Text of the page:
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Dwarves (Middle-earth)

Warning: Wikipedia contains spoilers

The Dwarves of the fictional Middle-earth universe are beings of short stature, often friendly with Hobbits although long suspicious of Elves. They are typically smiths and stoneworkers by profession, unrivaled in some of their arts even by the Elves.

Unlike Elves and Men, the Dwarves are not Children of Ilúvatar. They were created by Aulë the Smith. They were kept asleep until the creation of the Elves. Aulë created the Seven Fathers of the Dwarves[?], from whom all other Dwarves are descended. Most Dwarves mentioned in Tolkien's works are of the clan founded by Durin, called the Longbeards. (A notable exception is the inhabitants of the dwarf-cities of Nogrod and Belegost[?] in the Blue Mountains, spoken of in The Silmarillion.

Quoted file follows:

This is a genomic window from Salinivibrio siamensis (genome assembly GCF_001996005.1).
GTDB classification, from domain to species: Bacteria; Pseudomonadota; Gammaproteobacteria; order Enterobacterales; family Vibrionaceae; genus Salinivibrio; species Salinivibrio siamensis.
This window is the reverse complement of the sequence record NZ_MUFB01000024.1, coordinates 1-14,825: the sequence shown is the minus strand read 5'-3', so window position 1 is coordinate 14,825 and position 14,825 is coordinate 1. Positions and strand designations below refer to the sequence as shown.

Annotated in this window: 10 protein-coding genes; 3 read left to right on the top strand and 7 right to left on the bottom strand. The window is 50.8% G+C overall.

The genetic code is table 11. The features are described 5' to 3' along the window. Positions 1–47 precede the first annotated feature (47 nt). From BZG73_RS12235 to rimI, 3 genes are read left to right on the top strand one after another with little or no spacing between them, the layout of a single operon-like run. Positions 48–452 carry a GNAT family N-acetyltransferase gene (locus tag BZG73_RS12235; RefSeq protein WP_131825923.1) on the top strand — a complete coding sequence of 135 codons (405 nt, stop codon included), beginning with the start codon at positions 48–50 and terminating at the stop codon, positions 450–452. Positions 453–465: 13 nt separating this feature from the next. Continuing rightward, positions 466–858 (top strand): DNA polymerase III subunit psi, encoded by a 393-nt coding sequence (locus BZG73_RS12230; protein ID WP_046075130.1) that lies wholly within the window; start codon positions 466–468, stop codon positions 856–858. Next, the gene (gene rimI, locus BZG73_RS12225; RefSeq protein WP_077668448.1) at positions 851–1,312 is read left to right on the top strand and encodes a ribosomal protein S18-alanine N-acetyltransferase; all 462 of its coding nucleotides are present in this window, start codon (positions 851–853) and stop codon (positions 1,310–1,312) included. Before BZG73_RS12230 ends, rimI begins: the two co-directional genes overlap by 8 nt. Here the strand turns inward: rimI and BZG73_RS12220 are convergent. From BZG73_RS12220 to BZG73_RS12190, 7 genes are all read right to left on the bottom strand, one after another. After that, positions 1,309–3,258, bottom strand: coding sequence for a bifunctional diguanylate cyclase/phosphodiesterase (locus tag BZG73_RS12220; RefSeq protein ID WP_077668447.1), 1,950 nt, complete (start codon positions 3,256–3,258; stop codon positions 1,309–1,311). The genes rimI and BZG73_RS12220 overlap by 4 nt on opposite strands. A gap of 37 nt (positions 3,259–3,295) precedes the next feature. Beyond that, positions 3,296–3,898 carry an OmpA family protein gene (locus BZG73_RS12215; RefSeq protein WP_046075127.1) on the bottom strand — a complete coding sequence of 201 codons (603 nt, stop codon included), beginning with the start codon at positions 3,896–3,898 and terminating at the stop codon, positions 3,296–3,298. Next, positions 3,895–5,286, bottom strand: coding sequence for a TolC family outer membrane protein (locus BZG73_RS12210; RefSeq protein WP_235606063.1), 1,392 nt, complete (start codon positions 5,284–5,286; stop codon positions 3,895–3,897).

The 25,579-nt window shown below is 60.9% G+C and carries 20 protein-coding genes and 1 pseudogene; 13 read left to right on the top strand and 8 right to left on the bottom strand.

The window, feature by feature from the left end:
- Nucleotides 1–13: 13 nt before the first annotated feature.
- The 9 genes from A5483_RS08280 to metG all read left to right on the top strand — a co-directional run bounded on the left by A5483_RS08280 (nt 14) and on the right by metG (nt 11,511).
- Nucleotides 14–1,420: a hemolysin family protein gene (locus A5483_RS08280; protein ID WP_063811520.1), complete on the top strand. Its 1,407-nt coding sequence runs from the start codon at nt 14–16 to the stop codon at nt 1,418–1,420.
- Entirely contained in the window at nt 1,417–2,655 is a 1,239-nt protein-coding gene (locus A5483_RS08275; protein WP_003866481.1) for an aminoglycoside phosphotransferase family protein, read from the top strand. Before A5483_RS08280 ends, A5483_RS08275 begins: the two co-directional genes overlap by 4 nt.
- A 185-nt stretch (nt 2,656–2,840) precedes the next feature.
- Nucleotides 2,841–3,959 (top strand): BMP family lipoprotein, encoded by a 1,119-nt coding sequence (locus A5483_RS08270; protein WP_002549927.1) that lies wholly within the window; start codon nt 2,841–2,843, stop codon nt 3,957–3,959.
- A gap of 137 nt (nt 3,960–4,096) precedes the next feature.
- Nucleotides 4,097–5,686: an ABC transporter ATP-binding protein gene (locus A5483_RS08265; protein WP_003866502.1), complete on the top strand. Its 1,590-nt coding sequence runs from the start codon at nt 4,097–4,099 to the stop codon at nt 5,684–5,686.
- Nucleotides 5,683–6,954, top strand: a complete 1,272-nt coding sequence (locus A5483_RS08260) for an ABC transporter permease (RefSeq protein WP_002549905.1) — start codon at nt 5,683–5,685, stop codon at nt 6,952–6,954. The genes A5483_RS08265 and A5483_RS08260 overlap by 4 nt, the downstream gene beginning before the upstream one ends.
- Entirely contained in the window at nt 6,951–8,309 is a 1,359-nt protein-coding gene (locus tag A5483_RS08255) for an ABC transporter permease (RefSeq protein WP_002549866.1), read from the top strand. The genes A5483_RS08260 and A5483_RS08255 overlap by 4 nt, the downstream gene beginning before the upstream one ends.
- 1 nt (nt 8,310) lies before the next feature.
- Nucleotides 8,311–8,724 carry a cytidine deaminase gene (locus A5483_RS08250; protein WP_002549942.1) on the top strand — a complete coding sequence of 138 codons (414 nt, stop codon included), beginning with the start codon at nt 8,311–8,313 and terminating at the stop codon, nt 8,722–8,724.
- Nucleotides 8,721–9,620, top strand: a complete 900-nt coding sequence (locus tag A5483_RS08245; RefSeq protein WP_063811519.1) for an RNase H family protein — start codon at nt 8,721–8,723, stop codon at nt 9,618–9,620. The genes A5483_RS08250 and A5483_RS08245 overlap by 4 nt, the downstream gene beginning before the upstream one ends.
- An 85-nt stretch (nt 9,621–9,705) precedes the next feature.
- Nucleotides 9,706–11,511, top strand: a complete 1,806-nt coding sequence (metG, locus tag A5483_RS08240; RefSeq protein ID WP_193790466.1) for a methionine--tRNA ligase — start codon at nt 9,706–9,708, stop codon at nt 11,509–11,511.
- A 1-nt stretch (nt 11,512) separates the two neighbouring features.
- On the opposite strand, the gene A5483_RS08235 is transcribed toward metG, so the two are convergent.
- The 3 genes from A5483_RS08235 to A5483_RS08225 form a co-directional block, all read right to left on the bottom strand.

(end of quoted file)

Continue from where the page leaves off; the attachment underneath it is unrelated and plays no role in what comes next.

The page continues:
They mined and worked metals throughout the mountains of Middle-earth. In many ways, they were in between the Elves and Men. They were not immortal, but lived to two hundred and fifty years or more. They were generally less corruptible than Men, but committed their share of rash and greedy acts. (Among these are the slaying of Thingol and the dispute over the Arkenstone.) The Dwarvish language, called Khuzdûl and created by Aulë, sounds much like Hebrew, and one may draw the similarities between the Dwarves and the Jews even farther.

Thorin brings 12 Dwarves to Bag End to recruit Bilbo for their treasure hunt in The Hobbit.

Gimli joins the Fellowship of the Ring and befriends Legolas in The Lord of the Rings.

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